Idaho has a rich history of conflict between those seeking their fortune and those seeking to maintain the status quo.
An early Idaho explorer, U.S. Army Captain Benjamin Bonneville, reached a high point overlooking Boise in 1833 and marveled at the beauty and opportunity of the flowing river. Likewise, water was the opportunity that enticed fur trappers like Donald McKenzie, sparking the settlement of Idaho in 1860 and the discovery of gold. Gold brought an influx of people seeking their fortune and led to the organizing of Idaho as a territory on July 10, 1863. Idaho’s population growth and settlement, and the resulting pressure on Indian hunting and fishing grounds, led to the Nez Perce War and Chief Joseph’s ultimate surrender in 1877.
Water, specifically the water in the lower Snake River, and its hydroelectric potential was the subject of a war of monumental proportions in the 1950’s. In 1947, Idaho Power Company fired the opening salvo by submitting its application to the Federal Power Commission (now the Federal Energy Regulatory Commission or FERC) to build the three-dam Hells Canyon Complex. Eight years later, Idaho Power won the right to a license and the first of the three dams, Brownlee, was completed in 1958. However, a federal plan for a ‘high dam’ in Hells Canyon spurred competing power companies to build yet another major dam. The resulting conflict prompted the Department of Interior to sue another arm of the government, the Federal Power Commission. The resulting U.S. Supreme Court ruling in Udall v. Federal Power Commission paved the way for environmental, fish, and wildlife considerations on any public lands project.
Oxbow Dam was completed in 1961 and Hells Canyon Dam was finished in 1967. Idaho Power’s successful acquisition of these two resources, plus the Brownlee Dam, and its subsequent economic success as one of the nation’s lowest cost utility power producers solidified Idaho Power’s economic and political clout in the region. Some in the industry laugh that Idaho is the only state that was named after a power company.
Today, the new ‘territorial war’ pits Idaho Power against those seeking to develop wind energy in Idaho. In 2010, the Idaho Public Utilities Commission (IPUC), at the request of Idaho Power and others, effectively made wind energy projects more difficult to develop by altering the power pricing scheme available to alternative energy producers under a federal law known as the Public Utility Regulatory Policy Act or PURPA. PURPA, passed by Congress as a means of encouraging development of smaller energy projects, requires that monopolistic utilities such as Idaho Power purchase energy from these alternative energy producers at Idaho Power’s avoided cost rates. These rates, and other terms of Power Purchase Agreements, are subject to the final approval of the IPUC.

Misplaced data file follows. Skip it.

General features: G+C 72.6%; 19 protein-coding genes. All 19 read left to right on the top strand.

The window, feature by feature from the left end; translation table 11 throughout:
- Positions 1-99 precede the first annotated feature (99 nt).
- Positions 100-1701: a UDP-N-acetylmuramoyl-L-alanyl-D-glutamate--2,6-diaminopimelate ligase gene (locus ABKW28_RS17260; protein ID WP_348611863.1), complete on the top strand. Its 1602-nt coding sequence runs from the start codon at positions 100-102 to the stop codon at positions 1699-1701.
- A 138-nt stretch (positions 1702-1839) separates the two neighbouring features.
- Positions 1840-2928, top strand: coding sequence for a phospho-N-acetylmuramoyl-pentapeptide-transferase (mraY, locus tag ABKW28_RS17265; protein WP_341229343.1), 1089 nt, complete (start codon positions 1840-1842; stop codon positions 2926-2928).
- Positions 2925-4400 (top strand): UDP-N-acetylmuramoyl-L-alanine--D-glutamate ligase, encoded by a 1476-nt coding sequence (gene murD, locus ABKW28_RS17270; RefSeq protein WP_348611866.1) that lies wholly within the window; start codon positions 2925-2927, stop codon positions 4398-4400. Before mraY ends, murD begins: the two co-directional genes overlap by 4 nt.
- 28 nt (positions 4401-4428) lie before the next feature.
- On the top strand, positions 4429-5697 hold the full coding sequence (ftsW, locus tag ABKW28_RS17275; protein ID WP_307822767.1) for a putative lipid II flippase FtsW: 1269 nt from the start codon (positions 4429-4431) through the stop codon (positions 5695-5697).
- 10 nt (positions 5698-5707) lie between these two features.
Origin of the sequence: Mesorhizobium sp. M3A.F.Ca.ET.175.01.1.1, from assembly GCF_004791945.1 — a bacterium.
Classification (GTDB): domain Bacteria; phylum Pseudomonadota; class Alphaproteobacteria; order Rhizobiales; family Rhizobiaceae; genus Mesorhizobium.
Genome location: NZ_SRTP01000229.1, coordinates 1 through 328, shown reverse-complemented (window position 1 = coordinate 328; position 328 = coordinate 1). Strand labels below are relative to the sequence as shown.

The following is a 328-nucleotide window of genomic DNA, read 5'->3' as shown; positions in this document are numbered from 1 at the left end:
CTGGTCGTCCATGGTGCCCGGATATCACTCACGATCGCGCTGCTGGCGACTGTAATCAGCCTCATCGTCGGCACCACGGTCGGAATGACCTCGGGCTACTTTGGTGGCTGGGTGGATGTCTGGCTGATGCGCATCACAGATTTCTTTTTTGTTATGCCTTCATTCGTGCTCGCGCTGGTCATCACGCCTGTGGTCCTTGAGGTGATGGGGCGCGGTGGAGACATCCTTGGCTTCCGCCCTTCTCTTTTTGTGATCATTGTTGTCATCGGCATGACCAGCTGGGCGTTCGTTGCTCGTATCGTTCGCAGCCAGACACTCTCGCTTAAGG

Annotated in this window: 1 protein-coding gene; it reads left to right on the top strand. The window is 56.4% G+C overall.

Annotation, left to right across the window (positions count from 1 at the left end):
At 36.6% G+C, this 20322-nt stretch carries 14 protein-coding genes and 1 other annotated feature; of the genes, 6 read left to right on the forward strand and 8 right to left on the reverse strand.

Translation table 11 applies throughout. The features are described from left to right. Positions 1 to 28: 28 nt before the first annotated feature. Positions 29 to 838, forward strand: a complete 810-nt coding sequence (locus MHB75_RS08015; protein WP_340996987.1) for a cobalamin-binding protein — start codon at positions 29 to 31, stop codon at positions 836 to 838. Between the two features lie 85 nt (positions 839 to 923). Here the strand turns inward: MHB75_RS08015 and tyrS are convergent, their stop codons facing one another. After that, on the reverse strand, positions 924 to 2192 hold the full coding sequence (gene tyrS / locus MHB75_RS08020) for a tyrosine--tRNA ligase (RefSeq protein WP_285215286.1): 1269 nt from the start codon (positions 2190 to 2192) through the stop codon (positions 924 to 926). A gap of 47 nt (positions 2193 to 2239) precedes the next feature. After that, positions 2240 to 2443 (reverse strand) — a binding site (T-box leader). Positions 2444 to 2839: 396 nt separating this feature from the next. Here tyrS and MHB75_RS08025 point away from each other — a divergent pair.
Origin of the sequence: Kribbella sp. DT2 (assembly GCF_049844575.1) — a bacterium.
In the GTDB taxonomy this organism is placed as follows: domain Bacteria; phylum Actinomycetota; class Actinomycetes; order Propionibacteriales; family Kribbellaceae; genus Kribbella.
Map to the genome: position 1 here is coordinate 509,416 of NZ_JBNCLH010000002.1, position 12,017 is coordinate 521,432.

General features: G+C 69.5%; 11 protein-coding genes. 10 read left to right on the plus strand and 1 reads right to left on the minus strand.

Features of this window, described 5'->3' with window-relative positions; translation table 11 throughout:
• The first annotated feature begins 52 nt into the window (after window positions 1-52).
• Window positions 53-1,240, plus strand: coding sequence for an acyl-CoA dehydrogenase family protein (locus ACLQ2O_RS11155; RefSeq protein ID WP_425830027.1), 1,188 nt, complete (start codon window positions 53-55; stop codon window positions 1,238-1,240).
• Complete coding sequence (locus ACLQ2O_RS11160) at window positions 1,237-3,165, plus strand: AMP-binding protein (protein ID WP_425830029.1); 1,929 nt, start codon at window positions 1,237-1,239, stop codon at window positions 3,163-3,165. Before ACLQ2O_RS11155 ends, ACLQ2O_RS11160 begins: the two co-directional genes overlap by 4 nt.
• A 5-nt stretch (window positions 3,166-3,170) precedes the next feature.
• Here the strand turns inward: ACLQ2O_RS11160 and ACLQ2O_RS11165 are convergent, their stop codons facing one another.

On April 12, 2012, and for the second time within a year, FERC ruled that the IPUC, acting at Idaho Power’s request, failed to follow the federal mandate of PURPA when the IPUC rejected the pending contracts of yet another wind developer, Rainbow Ranch Wind, LLC and Rainbow West Wind, LLC. This lawsuit before FERC is but one battle in a series of cases that match Idaho Power against wind developers. As the legal entanglements rage on, the political power struggle is fueled by Idaho Power’s annual power cost adjustment filing, which is pending before the same IPUC whose conduct was recently admonished by FERC.
The crux of the debate is how much wind projects, under PURPA, should receive in payment for the power produced. Complicating this extraordinarily technical debate are base rate increases sought by Idaho Power to cover the costs of its own $398 million dollar natural gas plant known as the Langley Gulch Project.
What piqued my interest was a “Special Edition” billing stuffer that my household recently received from Idaho Power. The stuffer appears to assert that rising rates are solely due to PURPA projects, yet nothing is mentioned about Idaho Power’s Langley Gulch Project. The stuffer contains a space for a customer opinion survey with pre-patterned choices reflecting the negative PURPA arguments made by Idaho Power in its “Special Edition.” The survey is to be sent to Idaho Power’s Corporate Communications department.
Unlike other territorial wars in the history of Idaho, it appears that this one will end up positioning the power of federal enforcement via rulings by FERC against the economic and political power of those involved in the power industry. Only time will tell if there’s any winner in this new territorial debate.
Kim J. Trout is a partner at Trout Jones Gledhill Fuhrman Gourley, P.A. Kim specializes in guiding all levels of clients through their business ventures and litigation. email@example.com